This was inspired by a conversation earlier this summer with a group of people talking about job hunting and freelancing. One of the suggestions I gave was "work your network", and I got an immediate "That's just a phrase! What specifically can *I* do?" So I started putting some thoughts down, and wanted to share some here.
The busiest people I know *tend* to be the most connected, either in their industry at large, or in their local community, or both. They tend to know (and remember) far more people than I think I ever could. But that’s just my perspective – I often get comments from people who say “oh, you must know everyone!”, usually after being in a meeting place and saying hello to more than a few people. I don’t necessarily *feel* like I know a lot of people, but as I’ve reviewed my own network (via linkedin,inside919, etc), I realize I do have many many contacts, but many of the relationships are going stale.
There's no shortcut to this - going to face to face meetings is still one of the best ways to meet people in your geographic area, and attending industry events is the best way to meet people in your industry. And this takes time. There are some people I know *only* through annual conferences, and it took several years of meeting at conferences, but we're now good friends, and will help each other out at the drop of a hat when possible. But those relationships took time to build.
"But... I don't have years to wait! Is there anything I can do to jumpstart this?" I get that occasionally from people. The short answer is 'no' - human relationships take time to form, but some can form more quickly than others. One of the few tricks I know of which can jumpstart business relationships is ...
I’ve done this multiple times in the past, and I’ve seen other people do it successfully, so there must be something to it, right? Invite people from your network, who don’t know each other, to get together. It might be for coffee, or lunch, or dinner, or something. Just three of you, or perhaps a third party for a total of four people. Introduce the people to each other, and let them know why you think they should get to know each other. Small business deal reasons might usually be the best, but it might be something just based on a shared hobby/interest.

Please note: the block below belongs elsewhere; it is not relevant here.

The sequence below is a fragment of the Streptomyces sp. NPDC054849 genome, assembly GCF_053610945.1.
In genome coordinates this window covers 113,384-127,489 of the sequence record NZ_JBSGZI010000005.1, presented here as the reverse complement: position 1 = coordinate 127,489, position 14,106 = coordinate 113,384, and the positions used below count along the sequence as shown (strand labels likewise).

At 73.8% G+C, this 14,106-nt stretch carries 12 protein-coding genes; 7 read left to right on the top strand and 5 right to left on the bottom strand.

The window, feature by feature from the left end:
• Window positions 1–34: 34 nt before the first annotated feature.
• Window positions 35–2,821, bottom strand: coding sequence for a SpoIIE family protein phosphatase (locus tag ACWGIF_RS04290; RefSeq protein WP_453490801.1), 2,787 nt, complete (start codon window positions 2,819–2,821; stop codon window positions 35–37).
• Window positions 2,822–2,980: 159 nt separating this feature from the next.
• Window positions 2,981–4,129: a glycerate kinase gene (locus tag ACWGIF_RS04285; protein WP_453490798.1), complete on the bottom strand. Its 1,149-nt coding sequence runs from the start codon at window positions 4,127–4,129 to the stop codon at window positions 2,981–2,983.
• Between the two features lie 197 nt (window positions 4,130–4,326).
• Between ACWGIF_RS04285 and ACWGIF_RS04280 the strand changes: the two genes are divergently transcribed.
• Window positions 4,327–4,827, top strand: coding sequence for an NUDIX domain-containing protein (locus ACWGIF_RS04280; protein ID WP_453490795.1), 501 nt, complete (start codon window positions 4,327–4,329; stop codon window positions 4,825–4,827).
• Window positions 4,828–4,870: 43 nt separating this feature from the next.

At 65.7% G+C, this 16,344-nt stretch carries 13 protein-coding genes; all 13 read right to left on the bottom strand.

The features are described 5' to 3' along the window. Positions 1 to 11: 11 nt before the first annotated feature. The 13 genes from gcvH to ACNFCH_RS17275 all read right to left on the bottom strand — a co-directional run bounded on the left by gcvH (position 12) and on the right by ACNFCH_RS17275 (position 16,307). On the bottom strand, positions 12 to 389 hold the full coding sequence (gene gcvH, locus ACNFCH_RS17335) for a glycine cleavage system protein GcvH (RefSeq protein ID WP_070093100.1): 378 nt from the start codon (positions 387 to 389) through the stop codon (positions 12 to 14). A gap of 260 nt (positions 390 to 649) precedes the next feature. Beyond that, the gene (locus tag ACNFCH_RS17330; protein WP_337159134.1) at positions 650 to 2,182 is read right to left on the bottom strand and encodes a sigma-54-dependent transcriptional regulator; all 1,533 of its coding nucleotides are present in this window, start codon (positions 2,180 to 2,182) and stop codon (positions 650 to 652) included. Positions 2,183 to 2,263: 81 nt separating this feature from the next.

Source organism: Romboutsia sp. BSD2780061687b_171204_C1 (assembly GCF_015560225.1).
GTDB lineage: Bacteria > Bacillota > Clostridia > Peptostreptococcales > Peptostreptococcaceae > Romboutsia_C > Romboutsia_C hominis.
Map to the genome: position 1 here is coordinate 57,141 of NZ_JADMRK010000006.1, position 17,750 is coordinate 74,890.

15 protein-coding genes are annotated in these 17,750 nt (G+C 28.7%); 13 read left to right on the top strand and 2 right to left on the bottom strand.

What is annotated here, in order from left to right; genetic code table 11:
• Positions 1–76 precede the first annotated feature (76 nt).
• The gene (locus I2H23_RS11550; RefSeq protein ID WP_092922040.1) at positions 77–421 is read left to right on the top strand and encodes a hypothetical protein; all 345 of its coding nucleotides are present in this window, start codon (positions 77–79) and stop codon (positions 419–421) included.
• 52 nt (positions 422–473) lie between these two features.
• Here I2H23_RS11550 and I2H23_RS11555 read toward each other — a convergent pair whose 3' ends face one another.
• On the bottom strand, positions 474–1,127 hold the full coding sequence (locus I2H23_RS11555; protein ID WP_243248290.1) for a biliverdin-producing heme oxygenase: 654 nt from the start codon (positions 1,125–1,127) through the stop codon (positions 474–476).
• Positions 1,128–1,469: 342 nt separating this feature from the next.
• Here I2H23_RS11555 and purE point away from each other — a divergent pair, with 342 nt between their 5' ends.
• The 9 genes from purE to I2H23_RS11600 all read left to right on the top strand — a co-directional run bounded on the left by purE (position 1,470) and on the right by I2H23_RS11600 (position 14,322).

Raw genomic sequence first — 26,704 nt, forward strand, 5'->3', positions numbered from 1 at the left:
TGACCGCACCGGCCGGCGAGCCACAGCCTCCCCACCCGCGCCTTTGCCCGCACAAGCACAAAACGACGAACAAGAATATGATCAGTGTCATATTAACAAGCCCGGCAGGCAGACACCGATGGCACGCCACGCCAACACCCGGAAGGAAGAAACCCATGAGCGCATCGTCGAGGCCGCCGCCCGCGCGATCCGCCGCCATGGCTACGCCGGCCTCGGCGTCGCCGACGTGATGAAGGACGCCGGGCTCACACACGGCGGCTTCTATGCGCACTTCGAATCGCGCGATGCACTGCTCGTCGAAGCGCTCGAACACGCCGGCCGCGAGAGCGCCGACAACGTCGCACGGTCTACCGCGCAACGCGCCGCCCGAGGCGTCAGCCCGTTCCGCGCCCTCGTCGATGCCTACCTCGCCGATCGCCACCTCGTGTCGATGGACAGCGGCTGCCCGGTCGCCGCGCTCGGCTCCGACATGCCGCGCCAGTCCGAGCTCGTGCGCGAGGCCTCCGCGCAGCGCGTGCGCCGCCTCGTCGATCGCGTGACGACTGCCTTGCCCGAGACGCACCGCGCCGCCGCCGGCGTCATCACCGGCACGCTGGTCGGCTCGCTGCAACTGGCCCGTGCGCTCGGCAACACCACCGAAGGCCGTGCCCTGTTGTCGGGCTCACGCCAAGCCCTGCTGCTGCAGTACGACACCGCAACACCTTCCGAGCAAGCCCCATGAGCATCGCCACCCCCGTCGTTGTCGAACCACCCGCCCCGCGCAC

A new friend is involved in commercial real estate and was interested in learning more about coworking. Hey! I happen to know someone who runs a coworking space! Ed, meet Robert, etc. In this case, I just put them in touch via email, but arranged for a casual face to face for a week or so later. Will anything come of this specifically for them? I hope so, but if not, they still both know that I’m actively looking out for things to help make their businesses better. Took me about 5 minutes of phone calls and a couple emails, and I’ve actively created a connection.
Committing to doing this once per week – whether only via email or via face to face lunches/coffees/etc – and you will see results. What sort of results? Will it always be direct work for you? Probably not, but you will be top of mind in many more peoples’ brains when something comes up on their end. It might be just a question for you (and a chance to make another connection!) or project work, or something else.
The key to this is to be genuine about it. Being truly interested in the business of others will require you to learn more about them and their business. Once you know more about their current situation, you shouldn’t have to fake it. But… do be aware of your social capital with people. As much as there are valid connections to be made, you will develop a sixth sense for time wasters. I have been guilty of connecting person X, who is a real expert, with person Y, who turned out to be a time waster. It’s not intentional, but I do lose a bit of capital with person X. Do that enough and your reputation *will* suffer, so be careful. Start small, but do start. The benefits of playing matchmaker in your extended network will pay dividends years in to the future.
What are your tips for "working your network?"